What Causes Cavities in a Child?

Cavities are the most common chronic disease in children in the United States. Also known as tooth decay or dental caries, cavities are permanently damaged areas of tooth enamel, which is the outer layer of teeth. In other words, cavities are holes in the tooth enamel. Left untreated, cavities can cause toothaches, infection, and even the loss of teeth.

Cavities can develop for a wide variety of reasons.

Bacteria in the mouth

Billions of bacteria live in the mouth. These bacteria feed on the sugars and starches in food. As they eat, the bacteria create acids. These acids combine with the bacteria, food, and saliva to form plaque, which is a clear, sticky film that coats the teeth and gums. Left in place, the acids in plaque eat away at the child’s tooth enamel and creates cavities.

Many parents are surprised to learn that cavity-causing bacteria can be transmitted to children through saliva. Mothers and fathers can pass these bacteria to their children by kissing their kids on the mouth or by sharing food or beverages. The more frequently a child comes into contact with saliva containing these bacteria, the more likely the child will be to develop cavities.

Dietary habits

Bacteria love sugar, so frequent consumption of sugary foods and drinks can cause cavities in kids. Any type of carbohydrate, especially processed foods like potato chips, white crackers, and white bread, can cause cavities. This is because the body breaks down carbohydrates into simple sugars while the carbohydrate is still in the child’s mouth.

Surprisingly, the total amount of sugar and carbohydrates in a child’s mouth is not as important as the frequency at which a child eats such foods and the amount of time these foods stay in the child’s mouth. In other words, eating small amounts of sugar all day is worse than eating the treats all at once.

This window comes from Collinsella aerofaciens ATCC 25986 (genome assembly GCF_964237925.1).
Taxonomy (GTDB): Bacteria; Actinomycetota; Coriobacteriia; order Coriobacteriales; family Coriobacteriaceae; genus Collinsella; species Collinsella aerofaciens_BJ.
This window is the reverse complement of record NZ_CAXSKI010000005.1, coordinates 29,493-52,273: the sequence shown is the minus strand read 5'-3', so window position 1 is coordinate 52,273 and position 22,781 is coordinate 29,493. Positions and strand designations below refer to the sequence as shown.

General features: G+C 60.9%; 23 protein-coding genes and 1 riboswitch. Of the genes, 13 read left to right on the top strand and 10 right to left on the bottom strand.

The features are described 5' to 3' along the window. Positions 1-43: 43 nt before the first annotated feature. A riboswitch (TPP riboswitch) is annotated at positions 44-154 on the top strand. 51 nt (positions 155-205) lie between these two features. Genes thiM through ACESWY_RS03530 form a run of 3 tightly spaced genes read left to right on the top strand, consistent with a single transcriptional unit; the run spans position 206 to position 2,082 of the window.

Defects in dental enamel

Certain types of defects may increase a child’s risk of developing tooth decay. Some defects are hereditary, passed from one generation to the next. Other enamel defects are the result of environmental factors, such as low birth weight, dental trauma, or viral or bacterial infections.

Poor oral hygiene

Poor oral hygiene in kids increases their risk of developing cavities. It is never too early to start good oral hygiene. A parent can reduce the risk of cavities in very young children by brushing their baby’s teeth twice a day as soon as the first tooth emerges; flossing should start as soon as the child has two teeth that touch.

Brushing twice a day and flossing once daily removes the plaque and bacteria that causes cavities. Using fluoride toothpaste helps strengthen a child’s dental enamel.

Mouth breathing

Saliva helps protect teeth by washing away food particles and repairing damage that bacteria inflict on enamel. A dry mouth can leave teeth unprotected by saliva and therefore more vulnerable to cavity-causing bacteria. Kids who breathe through their mouths instead of their noses may have an increased risk for dry mouth and for cavities. Pediatric dentists can recommend an orthodontic appliance to help correct mouth breathing.

A pediatric dentist can diagnose cavities in kids. These specially-trained dentists can also treat cavities and help children avoid cavities in the future. For more information on what causes cavities in kids, consult with your pediatric dentist.

 

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